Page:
The Malta Independent 13 August 2022, Saturday

Marie Benoit's Diary: A fitting farewell to a life well lived

Marie Benoît Sunday, 26 June 2022, 08:08 Last update: about 3 months ago
Jacob Portelli and Christine Dalli provided beautiful music that evening
Jacob Portelli and Christine Dalli provided beautiful music that evening

When Victor Galea passed away in April there was no funeral. His wife Yvonne held a non-religious memorial service for family and friends at the La Vallette Hall, Mediterranean Conference Centre, on  the 4Th May. Victor's body was to be taken to Rome and cremated. The Memorial was a sad occasion but not as lugubrious as a funeral. A few wore black, more by coincidence than design.

Alfred Camilleri, Parliamentary Secretary, Finance, legendary for his competence and a music lover and friend of the family, introduced the evening and had a great deal to do with its organisation. Some read poems written by Yvonne herself, which she had kept secret. Some presentations displayed humour, bringing Victor alive.Some friends and members of the family either paid tribute to Victor while looking back on a childhood spent together as is the case of his eldest brother Guzi; or years spent studying or working together. Apart from those already mentioned the following also participated:  Joe Bugeja, Anna Spiteri, Lino Attard, David Harrison and Yvonne's nieces, Simone Cini and her sister Yvette Farrugia and myself.


Alexei Galea brought the evening to its conclusion.

Anna Spiteri gave an affectionate delivery about the couple

Interspersed with the poetry and other presentations was music. There was some beautiful singing from soprano Christine Dalli who sang Tosti's Tristezza, Schubert's Ständchen and Mon Coeur s'ouvre à ta voix from Samson and Dalila by Saint-Saëns. She was accompanied on the harp by Jacob Portelli.  That sensitive harpist also gave us two solo pieces: Impromptu-Caprice by Gabriel Pierné and Handel's Harp Concerto.

I met Victor and Yvonne Galea over 30 years ago at a crossroads in our lives: "Nel mezzo del cammin di nostra vita"  to quote Dante. I had recently lost my husband in Mauritius, they had lost their 15-year-old eldest son, Ramon. We had been through a trauma, deaths which were very difficult to come to terms with. We met at a private concert in a palazzo in Senglea. I remember candles on the staircase and being impressed by the violin-playing of their young son Alexei, then a slim, good-looking teenager.

Simone Cini read a couple of poems written by her aunt Yvonne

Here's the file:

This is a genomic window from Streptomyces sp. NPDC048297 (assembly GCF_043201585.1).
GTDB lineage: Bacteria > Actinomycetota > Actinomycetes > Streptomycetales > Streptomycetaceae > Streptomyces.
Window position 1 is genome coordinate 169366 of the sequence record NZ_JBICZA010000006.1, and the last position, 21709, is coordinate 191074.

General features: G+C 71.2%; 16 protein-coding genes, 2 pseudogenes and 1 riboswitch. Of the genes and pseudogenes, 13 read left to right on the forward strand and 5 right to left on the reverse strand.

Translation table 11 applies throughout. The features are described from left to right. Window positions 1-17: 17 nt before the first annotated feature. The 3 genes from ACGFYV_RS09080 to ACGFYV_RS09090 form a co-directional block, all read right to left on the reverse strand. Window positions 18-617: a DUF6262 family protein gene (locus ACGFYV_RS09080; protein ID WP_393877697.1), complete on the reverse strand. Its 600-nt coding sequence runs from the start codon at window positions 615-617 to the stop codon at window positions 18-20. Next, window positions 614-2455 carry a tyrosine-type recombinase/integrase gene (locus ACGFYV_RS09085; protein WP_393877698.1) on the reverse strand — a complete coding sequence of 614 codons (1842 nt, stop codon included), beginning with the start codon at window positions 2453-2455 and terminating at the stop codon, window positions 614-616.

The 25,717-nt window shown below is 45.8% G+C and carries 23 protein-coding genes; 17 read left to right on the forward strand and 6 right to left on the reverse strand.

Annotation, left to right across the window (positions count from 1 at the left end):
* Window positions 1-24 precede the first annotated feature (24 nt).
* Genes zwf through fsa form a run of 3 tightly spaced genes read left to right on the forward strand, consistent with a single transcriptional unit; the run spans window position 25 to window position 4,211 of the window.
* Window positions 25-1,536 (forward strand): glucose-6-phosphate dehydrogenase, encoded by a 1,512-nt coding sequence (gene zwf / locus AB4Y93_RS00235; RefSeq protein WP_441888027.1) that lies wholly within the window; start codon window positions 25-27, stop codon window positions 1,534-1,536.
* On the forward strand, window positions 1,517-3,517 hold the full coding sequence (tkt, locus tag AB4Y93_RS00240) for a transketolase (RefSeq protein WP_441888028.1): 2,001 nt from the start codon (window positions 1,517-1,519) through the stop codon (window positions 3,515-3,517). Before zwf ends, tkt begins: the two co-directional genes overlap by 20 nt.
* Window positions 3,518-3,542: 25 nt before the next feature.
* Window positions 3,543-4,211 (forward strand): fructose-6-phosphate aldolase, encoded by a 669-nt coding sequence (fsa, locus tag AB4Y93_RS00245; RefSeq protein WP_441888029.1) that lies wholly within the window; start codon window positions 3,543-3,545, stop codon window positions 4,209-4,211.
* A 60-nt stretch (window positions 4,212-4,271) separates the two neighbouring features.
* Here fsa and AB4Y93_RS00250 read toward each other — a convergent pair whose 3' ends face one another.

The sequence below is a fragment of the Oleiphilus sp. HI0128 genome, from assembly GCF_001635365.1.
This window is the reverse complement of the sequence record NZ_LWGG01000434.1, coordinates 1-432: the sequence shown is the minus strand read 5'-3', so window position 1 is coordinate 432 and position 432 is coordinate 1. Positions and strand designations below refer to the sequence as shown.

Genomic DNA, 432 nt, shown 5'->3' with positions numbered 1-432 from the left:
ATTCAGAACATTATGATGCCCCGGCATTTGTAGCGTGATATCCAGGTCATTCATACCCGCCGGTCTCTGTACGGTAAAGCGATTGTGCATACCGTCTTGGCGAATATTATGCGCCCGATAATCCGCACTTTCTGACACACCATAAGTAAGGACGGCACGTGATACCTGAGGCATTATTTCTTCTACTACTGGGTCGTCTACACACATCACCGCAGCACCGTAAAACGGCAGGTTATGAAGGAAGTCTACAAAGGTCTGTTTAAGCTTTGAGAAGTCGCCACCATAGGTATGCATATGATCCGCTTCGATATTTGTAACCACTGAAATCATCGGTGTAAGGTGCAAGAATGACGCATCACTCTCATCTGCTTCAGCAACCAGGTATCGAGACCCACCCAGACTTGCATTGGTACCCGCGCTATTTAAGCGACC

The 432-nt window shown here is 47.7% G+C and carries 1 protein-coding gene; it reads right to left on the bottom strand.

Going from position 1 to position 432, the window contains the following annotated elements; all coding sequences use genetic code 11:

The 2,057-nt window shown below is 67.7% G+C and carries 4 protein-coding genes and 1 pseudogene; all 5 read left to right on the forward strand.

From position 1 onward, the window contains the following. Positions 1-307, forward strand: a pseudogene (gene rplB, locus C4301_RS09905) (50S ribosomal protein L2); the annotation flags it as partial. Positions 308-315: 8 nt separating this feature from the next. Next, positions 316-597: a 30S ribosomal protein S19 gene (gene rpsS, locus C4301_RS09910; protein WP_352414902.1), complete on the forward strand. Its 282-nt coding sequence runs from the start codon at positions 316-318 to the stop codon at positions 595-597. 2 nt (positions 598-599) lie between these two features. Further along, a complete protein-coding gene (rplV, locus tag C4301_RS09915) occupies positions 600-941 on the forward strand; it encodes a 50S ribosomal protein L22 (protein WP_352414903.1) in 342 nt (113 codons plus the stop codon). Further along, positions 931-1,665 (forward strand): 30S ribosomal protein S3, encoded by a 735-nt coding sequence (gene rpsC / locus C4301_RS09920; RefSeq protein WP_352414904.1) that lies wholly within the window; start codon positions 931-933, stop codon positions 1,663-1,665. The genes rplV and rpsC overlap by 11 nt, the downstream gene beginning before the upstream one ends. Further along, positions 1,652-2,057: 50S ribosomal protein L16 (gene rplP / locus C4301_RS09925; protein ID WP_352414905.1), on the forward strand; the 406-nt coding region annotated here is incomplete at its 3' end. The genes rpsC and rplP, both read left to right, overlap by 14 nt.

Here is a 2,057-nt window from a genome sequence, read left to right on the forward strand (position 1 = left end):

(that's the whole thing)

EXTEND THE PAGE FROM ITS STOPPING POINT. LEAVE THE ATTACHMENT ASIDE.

Victor had music in his blood. His mother was half Italian. Her father, Agostino Cavallazzi, had come to Malta as a violinist at the Royal Opera House. In World War I he had joined the British Navy and was killed at the Battle of Jutland. Victor's father and Victor himself played the violin, too. Three generations of musicians and it is now Alexei's who has kept up the tradition but is also a pianist, organist and conductor

What follows is not a biography but just a few facts I know about Victor. Much is missing. Victor passed his A levels at 16 and right away went to work at the Laboratory of the Drydocks. His boss, seeing how promising he was, asked him if he wanted to go and study Metallurgy abroad. Victor immediately said yes and asked: "But what is Metallurgy?"

He finished his course for a first degree at Strathclyde University in Glasgow. In 1971 he was awarded another scholarship from the Drydocks to study Materials at Imperial College where he obtained a Master's degree. It is here that he met Joe Bugeja and Tony Cassar, lifelong friends who participated in that evening's Memorial service.

Victor was soon lecturing at the University of Malta. In time with the help of Yvonne he set up a refining laboratory. LAGA was setup in 1976  with a colleague. This is where they recovered precious metals and in time employed several craftsmen making silver for the church and also beautiful domestic silver and gold jewellery.  Then there was Motherwell Bridge. LAGA was eventually sold and they enjoyed a long retirement until Victor became ill.

This is a couple which has been devoted to one another and stuck it out through thick and thin. Yvonne was Victor's loving companion right to the last breath.


Samuel Taylor Coleridge captured the reality of death thus:

"To meet, to know, to love - and then to part,

Is the sad tale of many a human heart."

Some of us know this only too well.

Longfellow got it right.

"Feel not the pain of parting.

It is those left behind that suffer."

The music, the poetry the favourite memories made for a fitting evening and Victor would have liked it. Who knows maybe he was watching it all. Maybe he will sing for us again, one of his Neapolitan canzoni. I hope to be surprised.

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